So, what does all this mean? Over the past 48 hours there has been significant criticism about the “clarity” of the new message. Is ‘Stay Alert, Control the Virus and Save Lives’ clear enough? What are we now allowed to do in England as the recovery plan becomes operational? I say England because the message has not changed in Scotland, Wales and Northern Ireland. Something I’ll pick up on later. In an attempt to provide some clarity, I have set out below the key elements of the three-step approach.
Step One covers a return to work from Wednesday for those in non-essential industry where you cannot work from home if the work environment is Covid-19 secure. However, people travelling to work should avoid public transport where possible as it’s more difficult to keep your social distance.
It also allows for greater trips outside of the home for exercise, play certain sports and we can now meet in parks with one other person from a different household and drive to take exercise. In addition, where we are in enclosed spaces we are asked to wear a face covering to protect others.
At this stage there is no return to school for children and those most vulnerable are asked to continue to ‘shield’.
All of this will be subject to enforcement.
Finally, the government have indicated that people arriving in the UK will be subject to self-isolation for 14 days.
Step Two outlines the ambition for a return to school for some primary school children (reception, year 1 and 6), the opening of non-essential retail, resumption of professional sport behind closed doors and the potential for greater mixing of households. All of this will happen no earlier than June 1st 2020.
Step Three would cover the opening of pubs, restaurants, leisure facilities and hairdressers no earlier than July 4th 2020.
However, what is very clear is that every step is conditional on the control of the virus and to do this a new Covid Alert System will be introduced with a RAG rating from 1-5. The rating will reflect the rate of infection (R) in the community and the number of new cases. It’s hoped that this will show where there are hotspots and that if the R increases then restrictions could be employed again. In tandem the Test, Trace and Isolate strategy will help identify where the interventions are required. This could allow us to see how the regions and the other countries in the UK are doing so we can co-ordinate actions.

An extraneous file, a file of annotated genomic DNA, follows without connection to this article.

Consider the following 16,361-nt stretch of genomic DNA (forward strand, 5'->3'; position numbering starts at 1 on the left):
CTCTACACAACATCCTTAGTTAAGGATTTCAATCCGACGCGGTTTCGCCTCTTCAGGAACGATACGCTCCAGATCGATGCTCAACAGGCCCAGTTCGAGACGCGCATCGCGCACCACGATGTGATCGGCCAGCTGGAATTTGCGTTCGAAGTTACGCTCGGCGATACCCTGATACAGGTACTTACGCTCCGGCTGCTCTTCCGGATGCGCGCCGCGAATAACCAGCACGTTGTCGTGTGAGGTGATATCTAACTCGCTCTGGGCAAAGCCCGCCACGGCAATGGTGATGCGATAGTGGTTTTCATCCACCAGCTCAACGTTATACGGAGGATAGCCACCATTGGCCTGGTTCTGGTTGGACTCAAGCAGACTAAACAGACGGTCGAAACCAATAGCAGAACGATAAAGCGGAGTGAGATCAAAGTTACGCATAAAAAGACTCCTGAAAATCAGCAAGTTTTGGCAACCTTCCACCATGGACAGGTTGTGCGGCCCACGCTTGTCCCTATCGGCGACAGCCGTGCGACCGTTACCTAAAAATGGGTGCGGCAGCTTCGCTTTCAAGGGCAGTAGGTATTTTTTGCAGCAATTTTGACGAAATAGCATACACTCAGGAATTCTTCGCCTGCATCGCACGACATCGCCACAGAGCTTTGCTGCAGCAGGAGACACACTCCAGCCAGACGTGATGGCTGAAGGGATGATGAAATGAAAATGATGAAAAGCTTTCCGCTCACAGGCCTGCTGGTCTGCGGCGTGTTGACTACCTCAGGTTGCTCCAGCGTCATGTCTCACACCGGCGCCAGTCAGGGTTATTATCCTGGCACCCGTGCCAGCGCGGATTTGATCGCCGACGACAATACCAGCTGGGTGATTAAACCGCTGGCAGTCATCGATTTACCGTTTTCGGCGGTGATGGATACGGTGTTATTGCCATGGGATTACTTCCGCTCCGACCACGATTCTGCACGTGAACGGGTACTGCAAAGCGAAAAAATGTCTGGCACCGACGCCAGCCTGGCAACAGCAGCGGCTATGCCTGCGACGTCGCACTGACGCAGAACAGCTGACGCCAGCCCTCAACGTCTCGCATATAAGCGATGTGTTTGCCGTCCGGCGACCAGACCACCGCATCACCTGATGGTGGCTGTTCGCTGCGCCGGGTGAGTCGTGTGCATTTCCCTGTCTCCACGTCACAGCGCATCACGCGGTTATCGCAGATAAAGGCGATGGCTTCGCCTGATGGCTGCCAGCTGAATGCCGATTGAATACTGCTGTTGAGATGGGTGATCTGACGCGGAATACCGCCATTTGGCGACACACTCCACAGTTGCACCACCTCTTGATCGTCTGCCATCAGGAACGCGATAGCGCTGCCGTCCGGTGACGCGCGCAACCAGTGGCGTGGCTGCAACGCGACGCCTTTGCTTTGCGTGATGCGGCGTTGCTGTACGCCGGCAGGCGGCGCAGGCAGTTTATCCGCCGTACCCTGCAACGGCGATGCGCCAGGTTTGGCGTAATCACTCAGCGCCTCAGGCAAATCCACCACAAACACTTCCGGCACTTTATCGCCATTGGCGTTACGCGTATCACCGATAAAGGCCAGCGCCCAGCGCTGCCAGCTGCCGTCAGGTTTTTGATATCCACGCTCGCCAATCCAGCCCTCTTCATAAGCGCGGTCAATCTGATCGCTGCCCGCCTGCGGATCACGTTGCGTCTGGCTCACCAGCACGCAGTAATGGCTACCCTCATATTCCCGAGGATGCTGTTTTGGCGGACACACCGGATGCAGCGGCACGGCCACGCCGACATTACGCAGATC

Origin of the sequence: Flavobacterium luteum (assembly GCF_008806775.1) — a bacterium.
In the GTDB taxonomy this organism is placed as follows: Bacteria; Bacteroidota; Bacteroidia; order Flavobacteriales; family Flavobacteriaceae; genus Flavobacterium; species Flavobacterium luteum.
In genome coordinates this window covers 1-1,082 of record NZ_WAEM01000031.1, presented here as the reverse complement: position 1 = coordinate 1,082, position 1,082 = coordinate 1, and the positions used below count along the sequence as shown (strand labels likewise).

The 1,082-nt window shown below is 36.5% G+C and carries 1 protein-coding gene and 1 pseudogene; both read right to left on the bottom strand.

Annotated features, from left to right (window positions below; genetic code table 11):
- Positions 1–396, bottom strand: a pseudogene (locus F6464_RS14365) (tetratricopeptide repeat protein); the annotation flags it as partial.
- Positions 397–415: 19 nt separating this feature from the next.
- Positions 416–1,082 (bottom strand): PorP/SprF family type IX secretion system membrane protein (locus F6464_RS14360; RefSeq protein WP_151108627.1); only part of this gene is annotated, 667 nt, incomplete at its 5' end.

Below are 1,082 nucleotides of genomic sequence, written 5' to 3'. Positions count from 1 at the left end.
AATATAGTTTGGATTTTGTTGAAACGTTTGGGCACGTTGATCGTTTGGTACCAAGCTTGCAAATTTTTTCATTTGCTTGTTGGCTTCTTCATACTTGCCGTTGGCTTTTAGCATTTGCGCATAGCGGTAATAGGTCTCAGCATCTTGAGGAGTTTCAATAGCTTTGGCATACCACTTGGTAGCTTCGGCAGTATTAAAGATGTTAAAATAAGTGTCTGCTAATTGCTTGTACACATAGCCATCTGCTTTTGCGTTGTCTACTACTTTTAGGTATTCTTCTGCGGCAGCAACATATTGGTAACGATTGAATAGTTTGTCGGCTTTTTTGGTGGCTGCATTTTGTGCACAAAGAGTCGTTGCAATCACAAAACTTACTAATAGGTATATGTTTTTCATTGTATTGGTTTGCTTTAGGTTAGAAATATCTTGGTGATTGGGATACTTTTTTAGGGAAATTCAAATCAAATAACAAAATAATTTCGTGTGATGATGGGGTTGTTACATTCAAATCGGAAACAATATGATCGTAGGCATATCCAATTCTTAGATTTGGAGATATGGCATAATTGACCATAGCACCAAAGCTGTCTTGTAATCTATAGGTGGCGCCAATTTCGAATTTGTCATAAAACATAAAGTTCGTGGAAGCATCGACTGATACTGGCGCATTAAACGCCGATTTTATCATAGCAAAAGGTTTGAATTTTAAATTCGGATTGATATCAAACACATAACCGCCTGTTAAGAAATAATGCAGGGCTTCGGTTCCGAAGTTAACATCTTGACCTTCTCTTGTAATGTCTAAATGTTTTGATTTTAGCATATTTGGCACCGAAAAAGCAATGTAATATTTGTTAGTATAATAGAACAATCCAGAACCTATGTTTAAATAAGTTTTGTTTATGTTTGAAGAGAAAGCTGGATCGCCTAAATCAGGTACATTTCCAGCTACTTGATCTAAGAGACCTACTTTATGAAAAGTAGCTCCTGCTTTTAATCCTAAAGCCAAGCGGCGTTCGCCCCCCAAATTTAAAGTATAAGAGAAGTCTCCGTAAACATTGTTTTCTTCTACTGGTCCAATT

The clarification document also provides detail on the 14 associated programmes of work to support the strategy.
In conclusion, it’s important to stress that during the pandemic to date and in the future the NHS is still open for business. There has been some concern that attendance at A&E has dramatically reduced and we run the risk of people with serious non-Covid health issues not going to hospital to seek treatment. The unintended consequence of this could be many indirect deaths.
What is abundantly clear is that we are only partly through this pandemic and there is a huge amount of work still be done to control the virus, save lives, protect and re-build the NHS, research for better tests, treatments and of course a vaccine. The next few months will continue to be a challenge to us all so its equally important to hold on to all that is positive in our lives and look forward to the better times ahead.
You can also listen again to Steve talking to BBC Radio Northampton’s Annabel Amos about this. He appears at 1:11:50; 1:44:00; 2:12:00; 2:12:00 and 2:55:30 in the programme.